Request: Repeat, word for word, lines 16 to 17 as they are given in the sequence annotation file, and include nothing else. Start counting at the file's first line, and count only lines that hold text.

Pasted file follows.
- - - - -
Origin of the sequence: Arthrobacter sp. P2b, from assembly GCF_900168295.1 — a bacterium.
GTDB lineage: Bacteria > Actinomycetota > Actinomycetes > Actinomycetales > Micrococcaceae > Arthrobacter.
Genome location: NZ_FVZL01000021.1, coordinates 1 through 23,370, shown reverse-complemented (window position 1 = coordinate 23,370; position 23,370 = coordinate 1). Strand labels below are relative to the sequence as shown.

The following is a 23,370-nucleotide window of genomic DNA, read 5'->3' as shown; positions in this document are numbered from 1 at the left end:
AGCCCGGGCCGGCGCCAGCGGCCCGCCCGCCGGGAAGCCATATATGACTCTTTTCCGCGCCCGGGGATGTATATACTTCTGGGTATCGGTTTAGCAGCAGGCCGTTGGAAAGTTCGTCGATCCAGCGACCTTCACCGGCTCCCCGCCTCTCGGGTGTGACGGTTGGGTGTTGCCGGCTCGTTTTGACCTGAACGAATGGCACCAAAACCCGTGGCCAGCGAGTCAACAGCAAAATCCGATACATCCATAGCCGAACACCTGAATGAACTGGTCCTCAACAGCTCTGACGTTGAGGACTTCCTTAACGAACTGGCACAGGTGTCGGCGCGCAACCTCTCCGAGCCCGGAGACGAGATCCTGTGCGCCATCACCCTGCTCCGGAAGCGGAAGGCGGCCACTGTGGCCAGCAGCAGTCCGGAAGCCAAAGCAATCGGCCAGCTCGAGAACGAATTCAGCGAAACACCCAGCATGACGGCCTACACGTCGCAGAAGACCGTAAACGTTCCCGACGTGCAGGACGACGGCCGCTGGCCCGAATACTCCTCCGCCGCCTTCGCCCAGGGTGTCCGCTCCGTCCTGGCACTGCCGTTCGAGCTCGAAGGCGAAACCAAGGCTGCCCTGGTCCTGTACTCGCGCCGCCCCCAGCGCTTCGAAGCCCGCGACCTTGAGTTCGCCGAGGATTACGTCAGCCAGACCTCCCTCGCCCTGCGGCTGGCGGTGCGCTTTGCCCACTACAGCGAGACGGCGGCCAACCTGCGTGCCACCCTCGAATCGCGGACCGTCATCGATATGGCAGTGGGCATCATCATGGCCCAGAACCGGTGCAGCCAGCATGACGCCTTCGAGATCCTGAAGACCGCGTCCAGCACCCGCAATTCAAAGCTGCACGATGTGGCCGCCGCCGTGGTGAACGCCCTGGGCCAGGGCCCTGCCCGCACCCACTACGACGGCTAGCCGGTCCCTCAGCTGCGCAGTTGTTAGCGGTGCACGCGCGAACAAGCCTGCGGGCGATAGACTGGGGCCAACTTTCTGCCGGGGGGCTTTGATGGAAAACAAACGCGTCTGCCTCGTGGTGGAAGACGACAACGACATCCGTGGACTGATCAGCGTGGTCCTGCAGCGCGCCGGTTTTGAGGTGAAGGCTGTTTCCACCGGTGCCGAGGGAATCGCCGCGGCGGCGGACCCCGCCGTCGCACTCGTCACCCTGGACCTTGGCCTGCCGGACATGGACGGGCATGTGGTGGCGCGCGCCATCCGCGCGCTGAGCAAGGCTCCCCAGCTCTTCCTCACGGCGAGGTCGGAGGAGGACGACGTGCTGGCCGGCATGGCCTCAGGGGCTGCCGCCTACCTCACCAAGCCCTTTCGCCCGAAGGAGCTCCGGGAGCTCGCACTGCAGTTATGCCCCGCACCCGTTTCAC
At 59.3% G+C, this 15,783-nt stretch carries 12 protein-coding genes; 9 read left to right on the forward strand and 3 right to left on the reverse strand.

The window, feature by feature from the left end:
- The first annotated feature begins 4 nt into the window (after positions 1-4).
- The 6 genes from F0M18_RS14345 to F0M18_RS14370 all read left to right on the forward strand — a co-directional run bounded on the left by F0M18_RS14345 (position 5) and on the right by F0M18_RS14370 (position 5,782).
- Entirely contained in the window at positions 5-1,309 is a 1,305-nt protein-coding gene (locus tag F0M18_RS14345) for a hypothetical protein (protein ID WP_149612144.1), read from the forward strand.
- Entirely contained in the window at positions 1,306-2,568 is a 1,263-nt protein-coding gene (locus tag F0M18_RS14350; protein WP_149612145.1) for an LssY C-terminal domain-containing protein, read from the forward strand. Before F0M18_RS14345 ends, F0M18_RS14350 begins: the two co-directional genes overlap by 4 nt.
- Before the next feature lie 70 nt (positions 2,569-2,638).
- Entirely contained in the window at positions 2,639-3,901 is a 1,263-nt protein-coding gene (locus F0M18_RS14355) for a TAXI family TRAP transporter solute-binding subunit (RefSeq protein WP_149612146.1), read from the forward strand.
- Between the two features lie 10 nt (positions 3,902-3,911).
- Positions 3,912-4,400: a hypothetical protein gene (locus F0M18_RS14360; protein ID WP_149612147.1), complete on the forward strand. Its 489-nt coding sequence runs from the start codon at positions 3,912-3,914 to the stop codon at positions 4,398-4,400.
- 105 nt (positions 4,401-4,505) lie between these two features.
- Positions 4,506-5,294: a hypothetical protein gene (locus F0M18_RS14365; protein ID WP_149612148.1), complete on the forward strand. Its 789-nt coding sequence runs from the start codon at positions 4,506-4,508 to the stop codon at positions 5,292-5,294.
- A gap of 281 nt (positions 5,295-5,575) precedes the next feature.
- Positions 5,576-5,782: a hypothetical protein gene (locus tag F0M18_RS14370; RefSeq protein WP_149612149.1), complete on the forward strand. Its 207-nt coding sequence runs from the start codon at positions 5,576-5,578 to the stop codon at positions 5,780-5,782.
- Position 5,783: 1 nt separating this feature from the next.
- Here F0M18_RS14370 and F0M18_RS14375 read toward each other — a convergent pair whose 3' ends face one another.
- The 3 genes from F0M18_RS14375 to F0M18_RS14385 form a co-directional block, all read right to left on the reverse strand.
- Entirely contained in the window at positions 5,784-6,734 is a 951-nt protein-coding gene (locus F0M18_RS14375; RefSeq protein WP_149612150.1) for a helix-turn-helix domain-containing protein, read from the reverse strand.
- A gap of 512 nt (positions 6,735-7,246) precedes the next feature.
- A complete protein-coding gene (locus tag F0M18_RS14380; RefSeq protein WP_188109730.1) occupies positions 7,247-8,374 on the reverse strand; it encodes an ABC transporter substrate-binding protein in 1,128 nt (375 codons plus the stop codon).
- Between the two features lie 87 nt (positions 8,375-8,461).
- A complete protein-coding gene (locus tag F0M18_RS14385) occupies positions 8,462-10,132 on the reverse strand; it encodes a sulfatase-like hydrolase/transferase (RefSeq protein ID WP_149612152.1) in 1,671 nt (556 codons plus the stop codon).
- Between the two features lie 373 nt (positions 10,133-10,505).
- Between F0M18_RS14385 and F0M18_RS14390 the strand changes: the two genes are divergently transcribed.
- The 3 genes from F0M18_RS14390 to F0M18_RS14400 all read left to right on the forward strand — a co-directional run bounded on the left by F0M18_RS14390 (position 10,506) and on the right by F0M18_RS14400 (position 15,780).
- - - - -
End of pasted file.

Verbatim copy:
- 105 nt (positions 4,401-4,505) lie between these two features.
- Positions 4,506-5,294: a hypothetical protein gene (locus F0M18_RS14365; protein ID WP_149612148.1), complete on the forward strand. Its 789-nt coding sequence runs from the start codon at positions 4,506-4,508 to the stop codon at positions 5,292-5,294.